'I Baked For A Prince': What It's Like To Cook For Royalty
It's a fair dinkum pinch me moment -- being asked by a mate to cook for royalty.
While it's a privilege many (read: most) of us will never get to experience, there are a fair few people in the world who can lay claim to executing it.
Hannah Browne is one of those few people.
Ahead of the Duke and Duchess of Sussex's visit to Dubbo, it was announced the couple would be visiting the Royal Flying Doctor's Service to attend the unveiling of a new aircraft.
Apart from the usual pomp and ceremony -- they needed a cake to cut.
"A friend whose husband works for the RFD recommended me to bake the cake for when they visited," she told ten daily.
"Baking for royalty ... it was amazing."
The finished masterpiece took 10 hours to make, and was made up of six smaller cakes joined together.
Measuring in at 20 by 30 inches, it could feed 200 people -- but Browne didn't think Prince Harry would get a taste.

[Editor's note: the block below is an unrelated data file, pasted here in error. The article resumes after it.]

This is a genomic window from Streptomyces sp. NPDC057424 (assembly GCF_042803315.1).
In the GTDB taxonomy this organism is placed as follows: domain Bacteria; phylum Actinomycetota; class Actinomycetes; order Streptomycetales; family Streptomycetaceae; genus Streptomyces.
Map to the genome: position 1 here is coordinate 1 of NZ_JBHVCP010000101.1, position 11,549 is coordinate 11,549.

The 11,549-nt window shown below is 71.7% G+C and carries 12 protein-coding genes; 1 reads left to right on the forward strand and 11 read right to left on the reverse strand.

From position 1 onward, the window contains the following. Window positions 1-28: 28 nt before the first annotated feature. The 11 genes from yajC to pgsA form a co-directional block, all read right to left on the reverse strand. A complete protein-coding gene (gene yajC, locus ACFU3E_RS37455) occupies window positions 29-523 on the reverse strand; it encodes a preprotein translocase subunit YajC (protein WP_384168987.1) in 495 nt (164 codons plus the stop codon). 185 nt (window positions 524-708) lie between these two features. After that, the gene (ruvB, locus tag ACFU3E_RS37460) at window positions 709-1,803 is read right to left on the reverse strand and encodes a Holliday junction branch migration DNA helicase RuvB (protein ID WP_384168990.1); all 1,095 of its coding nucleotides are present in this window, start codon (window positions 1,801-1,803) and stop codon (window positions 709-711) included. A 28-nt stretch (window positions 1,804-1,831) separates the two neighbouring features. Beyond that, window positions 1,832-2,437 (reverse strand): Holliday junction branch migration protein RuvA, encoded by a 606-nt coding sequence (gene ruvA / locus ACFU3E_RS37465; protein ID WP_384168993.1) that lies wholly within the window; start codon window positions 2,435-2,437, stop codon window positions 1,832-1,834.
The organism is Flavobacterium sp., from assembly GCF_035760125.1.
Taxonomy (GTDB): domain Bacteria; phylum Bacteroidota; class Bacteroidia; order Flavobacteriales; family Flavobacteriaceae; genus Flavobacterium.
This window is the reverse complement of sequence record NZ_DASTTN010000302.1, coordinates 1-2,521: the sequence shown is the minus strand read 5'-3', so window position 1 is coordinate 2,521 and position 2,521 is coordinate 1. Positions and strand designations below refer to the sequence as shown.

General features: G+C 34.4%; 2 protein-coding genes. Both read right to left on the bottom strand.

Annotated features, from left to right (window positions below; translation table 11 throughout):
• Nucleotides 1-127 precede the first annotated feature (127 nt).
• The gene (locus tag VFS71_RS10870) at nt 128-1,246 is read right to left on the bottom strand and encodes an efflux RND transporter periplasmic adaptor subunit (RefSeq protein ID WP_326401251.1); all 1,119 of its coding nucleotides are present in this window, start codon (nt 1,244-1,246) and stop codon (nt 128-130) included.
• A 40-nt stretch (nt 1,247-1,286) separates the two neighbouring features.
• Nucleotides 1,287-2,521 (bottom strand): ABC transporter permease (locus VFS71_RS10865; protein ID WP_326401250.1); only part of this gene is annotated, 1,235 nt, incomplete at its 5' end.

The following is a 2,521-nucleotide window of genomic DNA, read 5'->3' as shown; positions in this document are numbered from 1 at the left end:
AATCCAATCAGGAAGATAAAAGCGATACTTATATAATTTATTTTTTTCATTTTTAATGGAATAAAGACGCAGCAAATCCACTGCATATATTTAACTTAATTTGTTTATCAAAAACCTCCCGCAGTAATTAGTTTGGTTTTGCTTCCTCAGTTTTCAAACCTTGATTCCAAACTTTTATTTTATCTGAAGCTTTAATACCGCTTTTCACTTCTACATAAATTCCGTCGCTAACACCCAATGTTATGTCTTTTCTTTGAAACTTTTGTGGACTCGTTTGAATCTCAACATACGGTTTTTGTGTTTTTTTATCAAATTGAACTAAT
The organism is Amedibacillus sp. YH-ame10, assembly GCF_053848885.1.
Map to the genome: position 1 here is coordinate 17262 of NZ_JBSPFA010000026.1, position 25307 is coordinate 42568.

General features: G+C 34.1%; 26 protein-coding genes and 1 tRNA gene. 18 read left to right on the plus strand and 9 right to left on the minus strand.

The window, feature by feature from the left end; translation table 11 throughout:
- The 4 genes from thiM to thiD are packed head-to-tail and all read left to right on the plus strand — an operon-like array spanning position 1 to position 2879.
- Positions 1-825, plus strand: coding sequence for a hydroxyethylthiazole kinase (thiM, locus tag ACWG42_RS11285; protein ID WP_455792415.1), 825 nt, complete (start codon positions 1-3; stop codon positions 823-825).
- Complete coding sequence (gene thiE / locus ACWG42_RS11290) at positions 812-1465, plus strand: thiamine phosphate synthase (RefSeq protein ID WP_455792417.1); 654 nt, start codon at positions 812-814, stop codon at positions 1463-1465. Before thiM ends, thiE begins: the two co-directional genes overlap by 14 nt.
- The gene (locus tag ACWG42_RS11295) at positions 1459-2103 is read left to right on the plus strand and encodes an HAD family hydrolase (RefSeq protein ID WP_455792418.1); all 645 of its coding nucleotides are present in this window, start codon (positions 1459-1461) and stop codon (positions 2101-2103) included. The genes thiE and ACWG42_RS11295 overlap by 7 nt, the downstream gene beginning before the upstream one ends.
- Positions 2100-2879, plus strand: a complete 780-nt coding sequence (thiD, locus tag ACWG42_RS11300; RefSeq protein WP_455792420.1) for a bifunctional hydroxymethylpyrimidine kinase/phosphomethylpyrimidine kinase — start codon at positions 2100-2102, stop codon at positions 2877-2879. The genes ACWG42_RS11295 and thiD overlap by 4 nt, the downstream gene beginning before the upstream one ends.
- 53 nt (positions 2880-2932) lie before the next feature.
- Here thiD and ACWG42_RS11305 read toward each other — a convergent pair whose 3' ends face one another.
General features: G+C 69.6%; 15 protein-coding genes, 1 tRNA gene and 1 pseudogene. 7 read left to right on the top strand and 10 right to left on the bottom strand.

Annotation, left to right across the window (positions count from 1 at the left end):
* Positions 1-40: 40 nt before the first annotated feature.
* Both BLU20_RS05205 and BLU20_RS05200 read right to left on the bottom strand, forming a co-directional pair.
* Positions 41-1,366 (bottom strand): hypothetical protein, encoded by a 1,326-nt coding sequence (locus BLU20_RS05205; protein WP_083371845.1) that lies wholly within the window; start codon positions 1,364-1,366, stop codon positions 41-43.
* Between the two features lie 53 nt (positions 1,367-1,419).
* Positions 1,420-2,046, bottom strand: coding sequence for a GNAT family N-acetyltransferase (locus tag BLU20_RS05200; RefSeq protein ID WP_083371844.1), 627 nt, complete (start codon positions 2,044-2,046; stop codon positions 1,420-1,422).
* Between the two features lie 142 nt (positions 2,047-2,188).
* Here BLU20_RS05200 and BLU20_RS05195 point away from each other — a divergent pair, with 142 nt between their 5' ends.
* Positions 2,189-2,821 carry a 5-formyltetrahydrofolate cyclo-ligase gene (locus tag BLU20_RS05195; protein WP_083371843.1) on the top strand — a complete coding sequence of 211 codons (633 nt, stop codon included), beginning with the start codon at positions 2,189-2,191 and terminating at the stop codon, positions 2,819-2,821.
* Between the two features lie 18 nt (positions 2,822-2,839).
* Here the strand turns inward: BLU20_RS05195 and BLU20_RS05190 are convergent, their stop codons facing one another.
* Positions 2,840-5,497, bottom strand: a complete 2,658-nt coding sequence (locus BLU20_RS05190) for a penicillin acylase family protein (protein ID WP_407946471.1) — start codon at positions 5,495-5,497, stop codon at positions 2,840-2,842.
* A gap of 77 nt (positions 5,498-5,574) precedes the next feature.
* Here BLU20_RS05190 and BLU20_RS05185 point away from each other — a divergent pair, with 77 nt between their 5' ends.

"I didn't think they were going to eat it!" she said.
"I just thought they'd cut it, but wouldn't be allowed to try it."
But The Duke was obviously eager to try it -- licking the knife straight after cutting the cake.
But forget those long hours spent slaving away behind a hot stove, according to Browne the hardest part about the whole process was not being able to tell anyone she was baking a cake for the royals.
"I was told nearly two weeks before, and I wasn't allowed to say anything, that was hard," she said.
Browne began selling cakes back in 2012 while she completing her HSC, before continuing her home business when her and her husband moved to Dubbo in 2016.
And, while she's had many special customers a long the way, none can compare to royalty.
"Not too many people can say they've baked for a Prince," she said.
Feature Image: Supplied